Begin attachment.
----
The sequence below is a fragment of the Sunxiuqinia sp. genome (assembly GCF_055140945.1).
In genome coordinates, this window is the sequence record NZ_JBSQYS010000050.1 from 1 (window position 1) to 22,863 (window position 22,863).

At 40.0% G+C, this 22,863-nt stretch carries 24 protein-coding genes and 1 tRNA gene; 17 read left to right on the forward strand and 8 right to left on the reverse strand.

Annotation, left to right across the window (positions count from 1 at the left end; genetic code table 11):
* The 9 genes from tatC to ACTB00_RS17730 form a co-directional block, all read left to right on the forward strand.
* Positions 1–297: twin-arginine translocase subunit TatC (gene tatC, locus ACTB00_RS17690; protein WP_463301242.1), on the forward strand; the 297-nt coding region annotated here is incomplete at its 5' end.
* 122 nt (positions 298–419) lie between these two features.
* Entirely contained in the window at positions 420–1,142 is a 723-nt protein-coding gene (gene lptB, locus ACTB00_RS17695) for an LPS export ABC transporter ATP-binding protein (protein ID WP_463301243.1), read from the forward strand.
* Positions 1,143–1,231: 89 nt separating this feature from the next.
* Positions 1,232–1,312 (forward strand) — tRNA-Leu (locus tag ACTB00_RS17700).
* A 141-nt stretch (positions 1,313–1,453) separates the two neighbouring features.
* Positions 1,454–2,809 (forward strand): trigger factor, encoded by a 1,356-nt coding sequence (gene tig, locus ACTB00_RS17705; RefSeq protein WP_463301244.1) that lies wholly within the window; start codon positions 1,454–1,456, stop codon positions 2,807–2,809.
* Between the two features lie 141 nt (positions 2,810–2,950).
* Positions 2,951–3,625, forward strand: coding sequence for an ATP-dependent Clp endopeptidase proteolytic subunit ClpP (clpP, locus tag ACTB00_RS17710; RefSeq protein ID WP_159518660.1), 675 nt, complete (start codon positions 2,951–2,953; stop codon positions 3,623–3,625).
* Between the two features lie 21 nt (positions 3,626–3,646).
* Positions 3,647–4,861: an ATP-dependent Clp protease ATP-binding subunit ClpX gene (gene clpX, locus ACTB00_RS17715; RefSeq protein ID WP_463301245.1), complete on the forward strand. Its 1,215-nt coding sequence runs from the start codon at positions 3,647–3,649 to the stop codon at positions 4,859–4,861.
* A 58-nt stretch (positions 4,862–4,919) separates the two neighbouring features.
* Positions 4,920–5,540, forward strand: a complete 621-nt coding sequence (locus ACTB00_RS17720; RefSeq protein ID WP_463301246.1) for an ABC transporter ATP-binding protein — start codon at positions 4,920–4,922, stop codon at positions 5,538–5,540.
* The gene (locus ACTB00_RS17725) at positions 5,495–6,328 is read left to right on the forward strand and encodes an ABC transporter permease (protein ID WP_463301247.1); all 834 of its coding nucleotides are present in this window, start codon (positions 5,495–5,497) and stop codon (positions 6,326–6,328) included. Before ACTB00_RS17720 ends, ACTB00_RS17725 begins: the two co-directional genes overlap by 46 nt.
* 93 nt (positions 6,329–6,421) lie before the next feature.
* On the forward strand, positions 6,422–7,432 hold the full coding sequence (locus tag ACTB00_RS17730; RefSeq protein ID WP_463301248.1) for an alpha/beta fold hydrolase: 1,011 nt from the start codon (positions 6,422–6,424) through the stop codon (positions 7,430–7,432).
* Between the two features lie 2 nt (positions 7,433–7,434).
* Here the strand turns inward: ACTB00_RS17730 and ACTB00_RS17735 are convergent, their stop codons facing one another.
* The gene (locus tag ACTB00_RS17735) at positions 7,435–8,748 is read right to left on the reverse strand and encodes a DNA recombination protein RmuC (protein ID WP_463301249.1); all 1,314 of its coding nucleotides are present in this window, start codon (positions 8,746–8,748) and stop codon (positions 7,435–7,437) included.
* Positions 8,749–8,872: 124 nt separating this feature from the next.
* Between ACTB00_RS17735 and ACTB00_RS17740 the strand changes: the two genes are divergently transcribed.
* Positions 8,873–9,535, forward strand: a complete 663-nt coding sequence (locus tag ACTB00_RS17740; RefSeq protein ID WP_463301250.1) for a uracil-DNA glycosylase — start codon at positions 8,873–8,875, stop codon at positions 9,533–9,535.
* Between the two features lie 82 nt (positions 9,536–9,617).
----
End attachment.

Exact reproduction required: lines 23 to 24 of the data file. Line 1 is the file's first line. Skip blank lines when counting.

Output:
* Here the strand turns inward: ACTB00_RS17730 and ACTB00_RS17735 are convergent, their stop codons facing one another.
* The gene (locus tag ACTB00_RS17735) at positions 7,435–8,748 is read right to left on the reverse strand and encodes a DNA recombination protein RmuC (protein ID WP_463301249.1); all 1,314 of its coding nucleotides are present in this window, start codon (positions 8,746–8,748) and stop codon (positions 7,435–7,437) included.